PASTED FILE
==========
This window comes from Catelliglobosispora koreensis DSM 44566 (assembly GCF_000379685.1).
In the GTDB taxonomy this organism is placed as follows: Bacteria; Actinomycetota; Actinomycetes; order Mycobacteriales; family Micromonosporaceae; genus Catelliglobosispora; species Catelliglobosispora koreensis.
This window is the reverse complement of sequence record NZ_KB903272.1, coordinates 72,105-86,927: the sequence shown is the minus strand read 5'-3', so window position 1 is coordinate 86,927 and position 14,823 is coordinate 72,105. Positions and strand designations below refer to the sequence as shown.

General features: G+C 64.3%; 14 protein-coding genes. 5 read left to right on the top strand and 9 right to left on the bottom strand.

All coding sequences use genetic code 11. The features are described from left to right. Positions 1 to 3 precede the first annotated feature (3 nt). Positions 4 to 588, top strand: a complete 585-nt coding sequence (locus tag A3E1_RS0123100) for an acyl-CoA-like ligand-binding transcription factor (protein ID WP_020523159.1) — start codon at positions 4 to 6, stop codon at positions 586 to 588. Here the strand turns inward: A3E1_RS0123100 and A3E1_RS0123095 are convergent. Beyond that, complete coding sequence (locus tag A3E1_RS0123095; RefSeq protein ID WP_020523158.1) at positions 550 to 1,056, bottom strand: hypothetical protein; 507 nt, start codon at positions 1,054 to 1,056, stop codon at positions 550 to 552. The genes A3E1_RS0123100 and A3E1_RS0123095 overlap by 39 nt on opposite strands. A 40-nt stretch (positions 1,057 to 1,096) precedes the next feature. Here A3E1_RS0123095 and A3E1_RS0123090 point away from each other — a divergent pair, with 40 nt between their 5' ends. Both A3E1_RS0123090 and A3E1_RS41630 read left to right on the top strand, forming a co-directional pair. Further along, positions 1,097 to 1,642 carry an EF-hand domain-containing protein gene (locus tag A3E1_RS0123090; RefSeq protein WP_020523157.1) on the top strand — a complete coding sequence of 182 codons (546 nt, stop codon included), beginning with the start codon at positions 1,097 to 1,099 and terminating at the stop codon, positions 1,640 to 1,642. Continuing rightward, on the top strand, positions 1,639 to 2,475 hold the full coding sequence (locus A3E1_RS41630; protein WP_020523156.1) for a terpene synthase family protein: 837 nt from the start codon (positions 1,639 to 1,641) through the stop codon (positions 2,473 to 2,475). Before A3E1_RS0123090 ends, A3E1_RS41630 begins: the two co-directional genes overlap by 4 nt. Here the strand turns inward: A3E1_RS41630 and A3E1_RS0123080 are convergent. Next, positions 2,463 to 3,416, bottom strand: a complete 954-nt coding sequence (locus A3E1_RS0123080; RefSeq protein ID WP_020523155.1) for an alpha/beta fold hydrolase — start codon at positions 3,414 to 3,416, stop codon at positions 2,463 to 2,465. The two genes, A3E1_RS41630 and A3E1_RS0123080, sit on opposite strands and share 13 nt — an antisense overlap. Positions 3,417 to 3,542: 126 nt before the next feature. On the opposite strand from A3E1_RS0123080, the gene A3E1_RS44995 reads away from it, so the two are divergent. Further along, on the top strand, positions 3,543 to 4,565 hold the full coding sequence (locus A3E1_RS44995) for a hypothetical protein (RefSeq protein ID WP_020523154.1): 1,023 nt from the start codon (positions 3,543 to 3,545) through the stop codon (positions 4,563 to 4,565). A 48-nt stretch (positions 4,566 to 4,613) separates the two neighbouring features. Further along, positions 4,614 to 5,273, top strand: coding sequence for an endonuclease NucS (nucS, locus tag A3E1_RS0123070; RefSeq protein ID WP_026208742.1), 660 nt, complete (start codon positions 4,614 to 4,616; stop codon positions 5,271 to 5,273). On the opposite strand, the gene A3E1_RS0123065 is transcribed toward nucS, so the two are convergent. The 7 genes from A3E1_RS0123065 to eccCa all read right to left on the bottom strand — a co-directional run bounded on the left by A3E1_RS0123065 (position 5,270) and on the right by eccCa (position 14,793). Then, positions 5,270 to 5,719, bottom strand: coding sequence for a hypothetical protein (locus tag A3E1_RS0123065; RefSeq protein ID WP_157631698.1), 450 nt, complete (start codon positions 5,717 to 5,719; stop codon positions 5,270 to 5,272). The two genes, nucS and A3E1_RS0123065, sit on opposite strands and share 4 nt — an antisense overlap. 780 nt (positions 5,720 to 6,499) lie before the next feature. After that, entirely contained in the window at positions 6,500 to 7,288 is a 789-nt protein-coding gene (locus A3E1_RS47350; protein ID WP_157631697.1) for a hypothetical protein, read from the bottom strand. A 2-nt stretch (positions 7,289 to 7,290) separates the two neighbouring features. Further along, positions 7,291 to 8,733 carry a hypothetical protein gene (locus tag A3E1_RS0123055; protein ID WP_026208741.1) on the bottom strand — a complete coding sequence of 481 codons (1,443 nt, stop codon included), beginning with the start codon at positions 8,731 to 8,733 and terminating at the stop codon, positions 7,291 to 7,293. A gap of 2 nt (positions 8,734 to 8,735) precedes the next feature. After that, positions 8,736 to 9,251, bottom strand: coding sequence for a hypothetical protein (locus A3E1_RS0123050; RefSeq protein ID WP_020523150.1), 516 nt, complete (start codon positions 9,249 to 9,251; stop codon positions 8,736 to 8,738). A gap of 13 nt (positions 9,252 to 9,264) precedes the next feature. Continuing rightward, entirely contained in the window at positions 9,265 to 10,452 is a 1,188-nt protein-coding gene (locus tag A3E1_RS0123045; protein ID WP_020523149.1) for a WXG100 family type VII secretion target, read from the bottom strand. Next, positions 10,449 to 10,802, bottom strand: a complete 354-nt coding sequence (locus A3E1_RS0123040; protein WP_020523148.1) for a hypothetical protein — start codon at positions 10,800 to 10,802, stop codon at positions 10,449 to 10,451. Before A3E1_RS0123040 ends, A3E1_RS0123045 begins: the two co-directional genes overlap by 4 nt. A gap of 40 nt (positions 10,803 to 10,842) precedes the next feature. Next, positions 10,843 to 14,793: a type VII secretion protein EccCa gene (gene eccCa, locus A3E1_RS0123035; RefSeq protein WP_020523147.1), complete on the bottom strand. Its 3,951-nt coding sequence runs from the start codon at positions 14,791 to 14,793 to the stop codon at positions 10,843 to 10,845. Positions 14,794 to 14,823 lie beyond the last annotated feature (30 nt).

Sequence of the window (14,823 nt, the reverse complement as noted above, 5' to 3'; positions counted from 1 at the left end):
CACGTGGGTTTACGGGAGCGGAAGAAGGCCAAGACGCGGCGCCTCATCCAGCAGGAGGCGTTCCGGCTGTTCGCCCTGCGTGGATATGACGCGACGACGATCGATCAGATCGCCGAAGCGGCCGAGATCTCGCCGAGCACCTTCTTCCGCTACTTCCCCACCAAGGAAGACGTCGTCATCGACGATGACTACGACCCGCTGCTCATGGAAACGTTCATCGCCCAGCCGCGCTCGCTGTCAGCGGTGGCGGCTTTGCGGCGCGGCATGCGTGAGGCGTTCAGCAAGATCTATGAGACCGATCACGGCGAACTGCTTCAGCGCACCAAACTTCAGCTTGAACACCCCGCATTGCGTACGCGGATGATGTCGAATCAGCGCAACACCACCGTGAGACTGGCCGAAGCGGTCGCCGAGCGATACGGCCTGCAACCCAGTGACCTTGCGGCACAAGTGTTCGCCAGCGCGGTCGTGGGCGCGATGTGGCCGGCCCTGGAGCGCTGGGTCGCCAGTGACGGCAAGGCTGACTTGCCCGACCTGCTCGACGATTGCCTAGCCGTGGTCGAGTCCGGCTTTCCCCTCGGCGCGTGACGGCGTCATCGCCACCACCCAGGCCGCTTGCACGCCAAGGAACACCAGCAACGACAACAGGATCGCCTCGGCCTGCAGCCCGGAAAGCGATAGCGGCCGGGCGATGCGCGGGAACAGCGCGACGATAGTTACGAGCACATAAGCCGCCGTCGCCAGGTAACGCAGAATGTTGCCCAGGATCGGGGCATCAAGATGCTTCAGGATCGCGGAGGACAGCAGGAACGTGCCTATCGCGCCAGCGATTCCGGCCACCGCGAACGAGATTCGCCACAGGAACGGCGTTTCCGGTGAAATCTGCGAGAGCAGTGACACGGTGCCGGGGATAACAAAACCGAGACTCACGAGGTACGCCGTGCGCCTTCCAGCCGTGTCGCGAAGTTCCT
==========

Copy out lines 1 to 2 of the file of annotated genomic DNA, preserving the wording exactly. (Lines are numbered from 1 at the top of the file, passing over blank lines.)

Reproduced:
This window comes from Catelliglobosispora koreensis DSM 44566 (assembly GCF_000379685.1).
In the GTDB taxonomy this organism is placed as follows: Bacteria; Actinomycetota; Actinomycetes; order Mycobacteriales; family Micromonosporaceae; genus Catelliglobosispora; species Catelliglobosispora koreensis.